Too Stupid To LiveOct 10, 2020
My mother was quick to anger. She had little patience with me and I was all thumbs and left feet. I have a salient memory of needing to make an apron from a paper pattern (which was child abuse, if you ask me) at home for Home Ec when I was around 14-years-old. My mother was an excellent seamstress and while I struggled with something bunchy under the sewing machine foot, she snapped, "Let me do it." In two seconds I was standing aside watching while she silently and effortlessly finished the whole apron. I will never forget that. The things I learned were this:
I was too stupid to live.
My mother was all powerful, all knowing, bigger than life, and scary.
I was useless, inadequate, and not worth teaching.
I disgusted her and she didn't like me much.
I was afraid of her and I didn't like her that much either.
Of-course, I never learned to sew because I never attempted to do it again.
Children from difficult beginnings often have cognitive delays in their executive function: working memory, attention, self-checking, cause and effect thinking, planning, and time concepts.
Be thoughtful about what you are teaching your child, noticing when you are quick to anger if they cannot easily do a task that should be a piece of cake. Children, teens, and adults from hard places are managing their brain functions all the time and they sometimes cannot easily access parts of the brain that would help them make good decisions, listen to an entire sentence, remember how to do something that they do all the time, check for their own mistakes, know that breaking the rules will beget some kind of consequence, and figure out when it is time to stop playing and start their chores.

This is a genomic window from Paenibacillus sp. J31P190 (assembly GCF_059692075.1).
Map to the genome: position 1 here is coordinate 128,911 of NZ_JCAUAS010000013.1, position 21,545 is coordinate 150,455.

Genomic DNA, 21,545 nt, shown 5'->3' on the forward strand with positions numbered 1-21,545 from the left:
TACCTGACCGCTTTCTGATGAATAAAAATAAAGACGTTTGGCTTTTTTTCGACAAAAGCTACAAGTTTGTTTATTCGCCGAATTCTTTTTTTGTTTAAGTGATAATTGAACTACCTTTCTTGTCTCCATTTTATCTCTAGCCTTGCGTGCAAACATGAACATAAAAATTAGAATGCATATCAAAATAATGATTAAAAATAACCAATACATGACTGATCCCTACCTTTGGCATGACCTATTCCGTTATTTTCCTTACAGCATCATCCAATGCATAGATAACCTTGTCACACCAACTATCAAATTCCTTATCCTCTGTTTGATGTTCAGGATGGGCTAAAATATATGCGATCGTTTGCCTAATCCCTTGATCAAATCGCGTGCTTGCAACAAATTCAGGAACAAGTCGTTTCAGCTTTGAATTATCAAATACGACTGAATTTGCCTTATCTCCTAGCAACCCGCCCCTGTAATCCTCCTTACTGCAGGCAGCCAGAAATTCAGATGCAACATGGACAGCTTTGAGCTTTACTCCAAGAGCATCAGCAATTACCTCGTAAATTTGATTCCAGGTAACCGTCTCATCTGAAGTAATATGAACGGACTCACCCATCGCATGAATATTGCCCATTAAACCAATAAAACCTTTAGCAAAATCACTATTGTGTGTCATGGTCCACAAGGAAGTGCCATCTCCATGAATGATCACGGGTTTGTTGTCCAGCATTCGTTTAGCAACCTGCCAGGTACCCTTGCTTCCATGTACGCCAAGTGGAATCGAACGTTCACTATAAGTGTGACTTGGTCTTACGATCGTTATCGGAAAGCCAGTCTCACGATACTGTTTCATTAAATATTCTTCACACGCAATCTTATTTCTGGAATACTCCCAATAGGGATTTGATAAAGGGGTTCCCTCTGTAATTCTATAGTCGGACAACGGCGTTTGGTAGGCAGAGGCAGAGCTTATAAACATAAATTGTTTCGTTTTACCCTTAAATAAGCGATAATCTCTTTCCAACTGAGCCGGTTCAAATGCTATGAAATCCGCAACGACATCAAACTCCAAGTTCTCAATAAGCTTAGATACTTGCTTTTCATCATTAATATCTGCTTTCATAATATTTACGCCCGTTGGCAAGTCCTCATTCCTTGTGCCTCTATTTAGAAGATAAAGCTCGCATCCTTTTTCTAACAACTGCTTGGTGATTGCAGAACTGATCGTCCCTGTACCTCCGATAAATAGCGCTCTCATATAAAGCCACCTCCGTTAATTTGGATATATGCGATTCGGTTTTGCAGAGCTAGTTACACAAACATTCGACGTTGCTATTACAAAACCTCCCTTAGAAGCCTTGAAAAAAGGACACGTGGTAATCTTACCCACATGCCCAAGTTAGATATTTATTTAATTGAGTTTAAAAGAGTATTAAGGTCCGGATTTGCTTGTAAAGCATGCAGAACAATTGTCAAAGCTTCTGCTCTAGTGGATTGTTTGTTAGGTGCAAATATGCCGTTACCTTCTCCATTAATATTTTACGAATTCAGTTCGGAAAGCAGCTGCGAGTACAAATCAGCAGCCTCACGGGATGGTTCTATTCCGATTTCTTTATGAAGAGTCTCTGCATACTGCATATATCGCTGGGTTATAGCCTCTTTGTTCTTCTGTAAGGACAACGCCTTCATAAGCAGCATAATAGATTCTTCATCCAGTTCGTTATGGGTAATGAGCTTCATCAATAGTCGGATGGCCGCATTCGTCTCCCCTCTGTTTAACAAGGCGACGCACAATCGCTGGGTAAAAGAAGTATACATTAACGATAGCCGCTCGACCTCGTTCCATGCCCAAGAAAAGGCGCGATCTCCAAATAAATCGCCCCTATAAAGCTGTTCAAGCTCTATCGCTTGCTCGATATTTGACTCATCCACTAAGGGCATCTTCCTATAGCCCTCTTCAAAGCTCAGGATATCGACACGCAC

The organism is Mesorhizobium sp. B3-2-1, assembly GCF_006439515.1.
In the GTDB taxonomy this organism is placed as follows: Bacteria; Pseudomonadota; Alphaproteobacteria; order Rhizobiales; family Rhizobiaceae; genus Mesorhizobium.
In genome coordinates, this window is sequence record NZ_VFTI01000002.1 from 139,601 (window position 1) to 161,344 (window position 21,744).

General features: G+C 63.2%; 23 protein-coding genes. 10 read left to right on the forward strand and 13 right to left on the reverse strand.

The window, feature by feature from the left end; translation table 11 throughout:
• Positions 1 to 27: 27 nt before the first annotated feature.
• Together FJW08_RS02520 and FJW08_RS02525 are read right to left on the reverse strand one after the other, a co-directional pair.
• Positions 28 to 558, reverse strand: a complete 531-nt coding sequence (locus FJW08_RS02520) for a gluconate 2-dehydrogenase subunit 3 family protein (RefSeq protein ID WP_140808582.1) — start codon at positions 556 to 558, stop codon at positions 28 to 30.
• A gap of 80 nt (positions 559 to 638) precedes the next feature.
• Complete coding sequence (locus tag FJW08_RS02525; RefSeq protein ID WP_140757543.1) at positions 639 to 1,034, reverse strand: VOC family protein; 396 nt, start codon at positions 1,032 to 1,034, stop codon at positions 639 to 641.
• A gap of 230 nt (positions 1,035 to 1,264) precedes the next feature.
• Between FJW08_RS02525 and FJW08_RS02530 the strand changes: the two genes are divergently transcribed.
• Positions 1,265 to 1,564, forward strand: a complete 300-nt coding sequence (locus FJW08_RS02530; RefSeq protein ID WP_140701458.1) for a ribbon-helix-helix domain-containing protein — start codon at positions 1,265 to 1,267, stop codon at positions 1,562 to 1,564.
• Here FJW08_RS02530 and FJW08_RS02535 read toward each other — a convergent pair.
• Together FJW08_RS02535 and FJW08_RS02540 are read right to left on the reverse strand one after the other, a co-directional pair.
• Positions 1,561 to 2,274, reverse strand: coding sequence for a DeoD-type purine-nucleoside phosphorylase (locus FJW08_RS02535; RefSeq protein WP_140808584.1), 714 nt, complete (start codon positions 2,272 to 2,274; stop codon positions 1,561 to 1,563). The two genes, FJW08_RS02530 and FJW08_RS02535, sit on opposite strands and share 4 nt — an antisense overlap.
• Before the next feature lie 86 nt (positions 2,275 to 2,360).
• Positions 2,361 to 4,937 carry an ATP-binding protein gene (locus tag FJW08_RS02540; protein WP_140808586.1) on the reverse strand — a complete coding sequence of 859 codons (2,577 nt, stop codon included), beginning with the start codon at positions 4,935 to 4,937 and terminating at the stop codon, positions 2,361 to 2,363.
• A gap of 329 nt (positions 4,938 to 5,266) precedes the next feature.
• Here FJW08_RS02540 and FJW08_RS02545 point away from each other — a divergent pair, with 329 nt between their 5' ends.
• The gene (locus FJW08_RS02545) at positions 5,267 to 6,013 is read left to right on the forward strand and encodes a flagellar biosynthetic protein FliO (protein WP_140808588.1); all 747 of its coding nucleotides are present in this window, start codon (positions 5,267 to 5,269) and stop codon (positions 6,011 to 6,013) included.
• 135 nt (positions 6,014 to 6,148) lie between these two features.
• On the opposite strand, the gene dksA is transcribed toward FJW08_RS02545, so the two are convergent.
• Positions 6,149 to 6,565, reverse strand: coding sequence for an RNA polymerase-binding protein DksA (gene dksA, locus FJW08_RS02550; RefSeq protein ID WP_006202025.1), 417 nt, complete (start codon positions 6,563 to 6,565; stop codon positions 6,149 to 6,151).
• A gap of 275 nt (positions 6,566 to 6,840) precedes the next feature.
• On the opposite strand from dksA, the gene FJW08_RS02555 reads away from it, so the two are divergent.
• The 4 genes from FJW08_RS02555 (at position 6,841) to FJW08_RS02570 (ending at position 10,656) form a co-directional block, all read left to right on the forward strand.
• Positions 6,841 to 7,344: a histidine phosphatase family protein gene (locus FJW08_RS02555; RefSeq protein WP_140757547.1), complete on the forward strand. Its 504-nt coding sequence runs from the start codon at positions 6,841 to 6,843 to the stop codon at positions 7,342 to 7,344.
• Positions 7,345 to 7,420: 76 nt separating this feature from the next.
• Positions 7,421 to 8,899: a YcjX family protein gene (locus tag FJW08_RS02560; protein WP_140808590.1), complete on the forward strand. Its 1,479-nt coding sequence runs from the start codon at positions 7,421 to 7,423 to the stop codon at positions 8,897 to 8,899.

What if you had to think in order to remember to breathe? Life is like that for children from difficult beginnings. Cut them some slack.
P.S. Check out the Love Matters Parenting Society membership for more support.
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